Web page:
The Japanese carmakers are being told they need to do more.
Japanese automakers need to make a change in regard to EVs. At least, according to climate thinktank InfluenceMap. The organization recently conducted a study that found Honda, Nissan, and Toyota to all be the least prepared for a transition to zero-emissions vehicles compared with their competition. You don't have to look hard to see it either. Right now, Honda is set to produce the e:Ny1 for the 2024 model year, but its EV offerings aren't expanding as rapidly as other OEMs.
Toyota is in the same boat with the bZ4X. The brand's joint venture with Subaru is currently the only fully-electric vehicle the company makes. Instead, Toyota has bet big on hydrogen and lost. Per the study, by 2029, only 14% of Toyota's global production is set to be EVs. Honda is a little better off at 18%, followed by Nissan at 22%.
Meanwhile, Ford and VW will be at 36% and 43% respectively. However, they are beginning the transition, if slowly. Honda has previously said it'll budget $39 billion over the next ten years towards cleaner vehicles. But that pales in comparison to electric efforts from the likes of Mercedes-Benz and Ford. Subaru has also said it'll put $1.9 billion USD towards battery development in the next five years.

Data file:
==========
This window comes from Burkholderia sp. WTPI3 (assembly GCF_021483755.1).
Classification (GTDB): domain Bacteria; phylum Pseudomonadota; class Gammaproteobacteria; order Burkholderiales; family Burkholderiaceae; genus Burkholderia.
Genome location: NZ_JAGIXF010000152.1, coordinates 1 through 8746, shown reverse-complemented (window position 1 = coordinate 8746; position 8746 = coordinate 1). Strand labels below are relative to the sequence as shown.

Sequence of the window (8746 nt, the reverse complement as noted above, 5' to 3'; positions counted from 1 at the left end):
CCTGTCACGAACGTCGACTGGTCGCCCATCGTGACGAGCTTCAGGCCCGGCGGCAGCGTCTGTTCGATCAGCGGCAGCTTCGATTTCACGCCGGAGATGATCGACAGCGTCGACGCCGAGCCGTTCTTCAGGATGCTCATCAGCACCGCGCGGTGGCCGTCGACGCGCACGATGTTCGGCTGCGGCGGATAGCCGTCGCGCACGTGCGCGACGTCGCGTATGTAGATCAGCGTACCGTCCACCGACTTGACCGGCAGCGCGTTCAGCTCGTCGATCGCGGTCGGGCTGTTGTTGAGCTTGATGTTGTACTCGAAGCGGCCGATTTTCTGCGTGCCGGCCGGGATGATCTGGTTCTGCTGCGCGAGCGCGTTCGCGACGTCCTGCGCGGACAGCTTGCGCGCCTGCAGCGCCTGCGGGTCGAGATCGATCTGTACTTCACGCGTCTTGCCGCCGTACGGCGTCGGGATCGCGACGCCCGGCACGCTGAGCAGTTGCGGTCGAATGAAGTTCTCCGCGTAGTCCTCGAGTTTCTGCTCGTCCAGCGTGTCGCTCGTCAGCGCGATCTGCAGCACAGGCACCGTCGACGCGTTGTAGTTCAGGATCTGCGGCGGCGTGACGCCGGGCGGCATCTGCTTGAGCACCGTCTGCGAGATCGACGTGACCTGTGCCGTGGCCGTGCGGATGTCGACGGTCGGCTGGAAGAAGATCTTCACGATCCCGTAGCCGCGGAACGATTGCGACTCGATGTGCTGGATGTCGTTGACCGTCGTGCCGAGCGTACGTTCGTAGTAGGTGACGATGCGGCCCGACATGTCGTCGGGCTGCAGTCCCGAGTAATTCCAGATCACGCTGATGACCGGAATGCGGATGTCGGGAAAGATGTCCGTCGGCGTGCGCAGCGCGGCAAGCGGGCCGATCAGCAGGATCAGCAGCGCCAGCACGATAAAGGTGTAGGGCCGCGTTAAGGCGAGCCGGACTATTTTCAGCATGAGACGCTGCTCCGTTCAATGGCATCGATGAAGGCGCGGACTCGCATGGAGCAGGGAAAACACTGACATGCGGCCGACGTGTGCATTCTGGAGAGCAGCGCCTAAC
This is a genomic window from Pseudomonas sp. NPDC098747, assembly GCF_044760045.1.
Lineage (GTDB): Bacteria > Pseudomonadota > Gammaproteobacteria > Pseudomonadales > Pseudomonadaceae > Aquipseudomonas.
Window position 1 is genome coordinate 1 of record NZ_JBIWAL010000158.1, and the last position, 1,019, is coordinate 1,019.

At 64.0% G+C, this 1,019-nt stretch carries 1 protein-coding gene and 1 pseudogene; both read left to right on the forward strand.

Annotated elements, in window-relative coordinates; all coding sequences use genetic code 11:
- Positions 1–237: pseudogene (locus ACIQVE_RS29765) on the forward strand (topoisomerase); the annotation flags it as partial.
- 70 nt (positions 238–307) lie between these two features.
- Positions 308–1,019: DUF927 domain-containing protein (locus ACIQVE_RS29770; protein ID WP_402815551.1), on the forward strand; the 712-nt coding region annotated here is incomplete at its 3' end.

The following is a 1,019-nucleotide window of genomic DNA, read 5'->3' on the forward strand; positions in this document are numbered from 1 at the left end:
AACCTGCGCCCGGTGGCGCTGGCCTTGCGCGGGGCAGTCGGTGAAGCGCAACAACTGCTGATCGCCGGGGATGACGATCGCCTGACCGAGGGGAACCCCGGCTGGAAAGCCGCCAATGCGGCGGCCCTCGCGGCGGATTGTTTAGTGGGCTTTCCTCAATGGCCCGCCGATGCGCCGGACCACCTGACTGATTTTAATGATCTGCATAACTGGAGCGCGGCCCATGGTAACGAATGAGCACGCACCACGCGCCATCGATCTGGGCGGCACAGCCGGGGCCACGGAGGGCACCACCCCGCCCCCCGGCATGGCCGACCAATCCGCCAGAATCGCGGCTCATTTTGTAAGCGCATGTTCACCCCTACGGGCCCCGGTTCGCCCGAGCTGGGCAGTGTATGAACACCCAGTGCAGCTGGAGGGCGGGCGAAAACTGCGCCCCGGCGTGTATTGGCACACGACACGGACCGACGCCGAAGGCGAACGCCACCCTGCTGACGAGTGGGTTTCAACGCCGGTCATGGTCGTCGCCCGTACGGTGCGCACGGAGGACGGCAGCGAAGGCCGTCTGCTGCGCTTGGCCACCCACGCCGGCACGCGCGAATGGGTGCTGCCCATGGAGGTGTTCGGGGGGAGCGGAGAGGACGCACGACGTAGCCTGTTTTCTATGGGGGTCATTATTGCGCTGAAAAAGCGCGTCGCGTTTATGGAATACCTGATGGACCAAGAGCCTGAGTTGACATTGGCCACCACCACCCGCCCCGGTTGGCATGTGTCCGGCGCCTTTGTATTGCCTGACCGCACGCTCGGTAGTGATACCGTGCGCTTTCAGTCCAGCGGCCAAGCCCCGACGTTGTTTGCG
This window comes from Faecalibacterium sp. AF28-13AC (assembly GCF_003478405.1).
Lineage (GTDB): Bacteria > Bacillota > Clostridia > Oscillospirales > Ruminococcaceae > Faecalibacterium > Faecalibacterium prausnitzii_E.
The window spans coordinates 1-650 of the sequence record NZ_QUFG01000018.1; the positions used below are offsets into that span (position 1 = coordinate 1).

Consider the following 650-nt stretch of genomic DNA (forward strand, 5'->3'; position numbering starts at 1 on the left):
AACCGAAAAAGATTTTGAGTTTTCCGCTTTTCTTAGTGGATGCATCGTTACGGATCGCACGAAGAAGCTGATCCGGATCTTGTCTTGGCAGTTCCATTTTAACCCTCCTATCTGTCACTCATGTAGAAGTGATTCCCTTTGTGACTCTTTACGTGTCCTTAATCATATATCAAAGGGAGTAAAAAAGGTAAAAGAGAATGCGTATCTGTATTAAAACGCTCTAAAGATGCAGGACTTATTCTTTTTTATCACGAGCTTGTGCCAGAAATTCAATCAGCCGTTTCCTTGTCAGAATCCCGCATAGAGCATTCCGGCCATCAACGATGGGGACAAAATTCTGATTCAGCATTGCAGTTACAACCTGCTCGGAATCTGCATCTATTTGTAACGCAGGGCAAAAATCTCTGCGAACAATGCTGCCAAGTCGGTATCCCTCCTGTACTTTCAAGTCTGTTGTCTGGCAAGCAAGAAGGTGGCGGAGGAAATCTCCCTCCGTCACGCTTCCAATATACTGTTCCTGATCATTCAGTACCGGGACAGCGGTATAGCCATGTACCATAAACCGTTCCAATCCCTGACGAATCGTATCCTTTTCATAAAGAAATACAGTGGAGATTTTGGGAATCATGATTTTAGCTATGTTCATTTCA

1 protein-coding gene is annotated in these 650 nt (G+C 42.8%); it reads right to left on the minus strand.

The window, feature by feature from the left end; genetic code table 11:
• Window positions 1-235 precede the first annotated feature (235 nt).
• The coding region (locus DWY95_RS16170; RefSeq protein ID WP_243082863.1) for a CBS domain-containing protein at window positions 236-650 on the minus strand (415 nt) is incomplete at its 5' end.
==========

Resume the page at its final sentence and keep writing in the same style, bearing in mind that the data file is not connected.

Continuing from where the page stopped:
Unfortunately for Toyota, the study finds that hydrogen just isn't working. The public consciousness barely seems to register hydrogen as an alternative, and the data supports that. Across all automakers, hydrogen cars like the Murai will account for only 0.1% of global automotive production by 2029.
Hybrids can't save Toyota either. Ben Youriev told Bloomberg that "it continues to strongly push combustion-engine powered hybrids -- even in highly developed markets like Japan and the US -- despite recent warnings from Intergovernmental Panel on Climate Change scientists that electric vehicles powered by low-emissions electricity offer the largest decarbonization potential for land-based transport on a life cycle basis."
Youriev also said that Toyota and Nissan highlight the link between "negative climate policy engagement and low levels of electric vehicle production forecasts." While Honda may have been left out of that very pointed statement, it's much the same scenario for that Japanese brand as well. Whether studies like this will change the course for Japanese automakers remains to be seen.